People’s attitudes toward women are ruining lives, and it’s sickening
A few days ago, I heard news about someone whom I’ve known for almost as long as I’ve been in Vanuatu. She was tied by her hair to a post and beaten senseless by her partner.
Save your anger. I don’t want to hear it. Your outrage is meaningless to me.
You did this. Every single one of you.
Admit it: you loved it when they posted a false report that a local woman had been arrested for prostitution. She was framed and shamed simply because she’d had more than one partner. And you automatically believed she was guilty.
You loved it when a local man was wrongly accused of sexual assault and consorting with prostitutes. He was outed because he refused to lie about someone else. The threat could only work because you were willing to believe the woman was a whore.
You downloaded and shared copies of the intimate photos taken of a young professional who was tricked into sharing them with a man who swore that he was single. His wife takes him back, and the woman he lied to is the one who’s punished. Every time she walks into a meeting, she has to ask herself, ‘have they seen them?’
Yes, she was naïve. Do you think that justifies years of anguish?
You blamed her. You blamed her for being treated cruelly by others.
Blame yourself. You heard your neighbours fighting. You heard that woman cry out. You saw her tears.
You. Not someone else. Not someone down the road or in the next yard.
You’re reading this and thinking I’m talking about everyone else. I am talking about you.
For months, you did nothing after your neighbour buried his wife under a nakatambol tree. You didn’t even ask where she was.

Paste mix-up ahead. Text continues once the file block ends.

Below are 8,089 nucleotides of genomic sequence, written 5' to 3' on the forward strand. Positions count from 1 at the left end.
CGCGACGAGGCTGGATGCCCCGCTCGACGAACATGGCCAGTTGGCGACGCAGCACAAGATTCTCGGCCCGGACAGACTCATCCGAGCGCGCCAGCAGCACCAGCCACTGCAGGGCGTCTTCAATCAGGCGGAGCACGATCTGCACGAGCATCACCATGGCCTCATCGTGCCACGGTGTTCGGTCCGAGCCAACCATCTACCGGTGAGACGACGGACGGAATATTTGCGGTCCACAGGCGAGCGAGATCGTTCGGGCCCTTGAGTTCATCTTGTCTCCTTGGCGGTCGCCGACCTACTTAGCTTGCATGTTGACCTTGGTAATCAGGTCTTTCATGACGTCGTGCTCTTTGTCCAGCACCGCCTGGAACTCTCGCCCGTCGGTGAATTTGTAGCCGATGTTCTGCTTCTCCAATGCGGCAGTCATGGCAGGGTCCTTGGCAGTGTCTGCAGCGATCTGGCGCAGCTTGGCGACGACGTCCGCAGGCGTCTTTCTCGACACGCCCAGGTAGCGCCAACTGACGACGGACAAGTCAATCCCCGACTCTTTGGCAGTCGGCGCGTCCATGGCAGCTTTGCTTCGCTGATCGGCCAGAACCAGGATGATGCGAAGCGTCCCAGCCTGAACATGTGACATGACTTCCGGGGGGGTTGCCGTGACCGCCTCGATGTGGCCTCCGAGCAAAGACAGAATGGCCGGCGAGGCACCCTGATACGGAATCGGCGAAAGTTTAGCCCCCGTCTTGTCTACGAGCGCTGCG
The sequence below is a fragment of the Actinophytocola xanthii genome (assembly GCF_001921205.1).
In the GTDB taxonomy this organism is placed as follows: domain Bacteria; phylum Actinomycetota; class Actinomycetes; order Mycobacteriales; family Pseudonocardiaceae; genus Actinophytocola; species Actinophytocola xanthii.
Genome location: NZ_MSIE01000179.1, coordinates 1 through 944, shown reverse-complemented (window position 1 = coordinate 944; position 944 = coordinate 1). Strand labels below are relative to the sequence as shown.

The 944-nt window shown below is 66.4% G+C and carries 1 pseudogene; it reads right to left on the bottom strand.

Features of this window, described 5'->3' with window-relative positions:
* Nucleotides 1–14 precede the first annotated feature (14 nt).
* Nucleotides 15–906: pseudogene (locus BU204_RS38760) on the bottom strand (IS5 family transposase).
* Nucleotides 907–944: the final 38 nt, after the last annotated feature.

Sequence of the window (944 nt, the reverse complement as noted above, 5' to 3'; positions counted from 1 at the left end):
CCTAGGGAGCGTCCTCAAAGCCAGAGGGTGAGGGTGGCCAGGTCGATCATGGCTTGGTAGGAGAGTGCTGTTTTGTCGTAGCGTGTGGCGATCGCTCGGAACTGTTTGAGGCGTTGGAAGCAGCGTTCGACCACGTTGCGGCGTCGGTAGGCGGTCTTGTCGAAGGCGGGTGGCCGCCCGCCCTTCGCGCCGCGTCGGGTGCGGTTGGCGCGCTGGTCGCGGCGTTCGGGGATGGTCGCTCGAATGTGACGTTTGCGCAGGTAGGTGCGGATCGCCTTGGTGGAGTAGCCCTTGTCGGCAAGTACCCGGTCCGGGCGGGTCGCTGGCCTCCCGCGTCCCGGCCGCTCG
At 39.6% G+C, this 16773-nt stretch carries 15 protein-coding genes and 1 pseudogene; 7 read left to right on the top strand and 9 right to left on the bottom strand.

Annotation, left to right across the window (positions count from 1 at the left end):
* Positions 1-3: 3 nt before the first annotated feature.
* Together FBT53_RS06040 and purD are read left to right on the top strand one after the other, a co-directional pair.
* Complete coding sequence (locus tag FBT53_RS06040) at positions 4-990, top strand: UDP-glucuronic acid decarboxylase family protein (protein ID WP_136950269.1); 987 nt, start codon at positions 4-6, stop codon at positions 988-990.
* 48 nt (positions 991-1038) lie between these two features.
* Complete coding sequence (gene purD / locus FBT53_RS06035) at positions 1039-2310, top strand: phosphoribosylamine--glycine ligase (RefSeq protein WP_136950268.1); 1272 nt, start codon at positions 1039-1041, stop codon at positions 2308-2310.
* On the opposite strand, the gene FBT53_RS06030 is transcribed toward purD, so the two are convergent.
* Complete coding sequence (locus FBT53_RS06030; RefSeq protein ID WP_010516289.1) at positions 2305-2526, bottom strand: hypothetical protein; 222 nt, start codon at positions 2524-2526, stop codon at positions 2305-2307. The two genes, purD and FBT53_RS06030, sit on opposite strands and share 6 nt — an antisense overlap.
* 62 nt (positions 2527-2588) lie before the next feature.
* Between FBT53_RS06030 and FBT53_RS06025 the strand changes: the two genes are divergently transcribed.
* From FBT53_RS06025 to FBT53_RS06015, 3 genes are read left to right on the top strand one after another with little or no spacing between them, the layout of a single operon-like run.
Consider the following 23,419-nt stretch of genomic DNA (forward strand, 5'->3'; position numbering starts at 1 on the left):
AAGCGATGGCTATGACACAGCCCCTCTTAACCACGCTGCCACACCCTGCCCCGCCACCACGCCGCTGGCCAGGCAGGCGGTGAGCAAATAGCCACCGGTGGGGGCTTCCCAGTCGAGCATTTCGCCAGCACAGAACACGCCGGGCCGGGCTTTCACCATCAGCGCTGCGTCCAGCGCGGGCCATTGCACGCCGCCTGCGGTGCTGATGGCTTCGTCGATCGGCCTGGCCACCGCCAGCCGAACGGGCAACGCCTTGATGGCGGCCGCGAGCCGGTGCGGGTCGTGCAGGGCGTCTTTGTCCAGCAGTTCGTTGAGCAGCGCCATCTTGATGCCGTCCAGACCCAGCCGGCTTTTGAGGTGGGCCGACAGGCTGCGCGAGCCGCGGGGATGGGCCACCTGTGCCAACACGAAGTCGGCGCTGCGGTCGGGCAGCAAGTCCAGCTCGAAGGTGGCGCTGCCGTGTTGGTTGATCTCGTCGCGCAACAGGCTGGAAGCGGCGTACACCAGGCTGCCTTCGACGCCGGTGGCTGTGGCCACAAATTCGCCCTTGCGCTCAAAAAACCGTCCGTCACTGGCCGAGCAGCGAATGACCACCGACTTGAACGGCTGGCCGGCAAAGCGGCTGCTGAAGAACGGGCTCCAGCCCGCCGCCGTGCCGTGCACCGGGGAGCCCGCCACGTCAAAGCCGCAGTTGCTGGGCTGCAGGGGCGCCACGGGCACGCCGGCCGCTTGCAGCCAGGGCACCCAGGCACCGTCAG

You let a girl jump to her death from a moving bus. You let her death go unpunished. And then to add insult to injury, you warned young women not to travel at night.
You didn’t lift a finger when that faith healer groped and sexually assaulted your daughter. Just changed churches and warned your daughter to look after herself. You were the one who sent her to him.
You let a pastor—a pastor—beat a woman in broad daylight in the main street of town, and you did nothing but stand around gawping.
Stop shifting the blame. Stop pretending that it’s not all men. Because it is all men. It’s all of us. Every single one of us. Yes, me too.
Not the other readers: YOU
When is it going to dawn on you that the way we treat our women is our national shame? What is it going to take?
My shame is real. I’ve known this woman for over a decade, and when we were neighbours, I made sure nothing happened to her. But I moved on and she didn’t. And I said nothing last week when she showed up with a black eye. I didn’t want her to feel bad. Now this happens, and I’m ashamed of my cowardice. I did nothing to support her.
But anything I do won’t make one bit of difference if the rest of you continue being the callous, uncaring people that you’ve been. Don’t deny it. There is not an adult in Vanuatu who hasn’t turned a blind eye toward abuse. If you think you’re not part of the problem, then you’re a bigger part of it than you know.
You read that clickbait smear. You read that post, and you believed it. Even now, you’re twisting around, trying to find a way to defend your prejudice. You can’t. It was a pack of lies.
But you believed it because that’s what you think women are like.
I can’t even bring myself to care whether I’ve changed your mind any more. All I have to say is shame. Shame on me for letting a friend hurt so much. For letting so many suffer. Shame on me for letting you get away with it.
I don’t know how I’m going to sleep tonight. But to my shame, I know I will.
And shame on you. It could all change tomorrow. But it won’t. Because of you.
If you really are sincere about wanting to make things better, read this again, and accept in your heart of hearts that I am talking about you. And for once in your life, feel a bit of shame for your role in this suffering.
Then do something about it. Every day. Until the job is done, and the shame is gone.
By Dan McGarry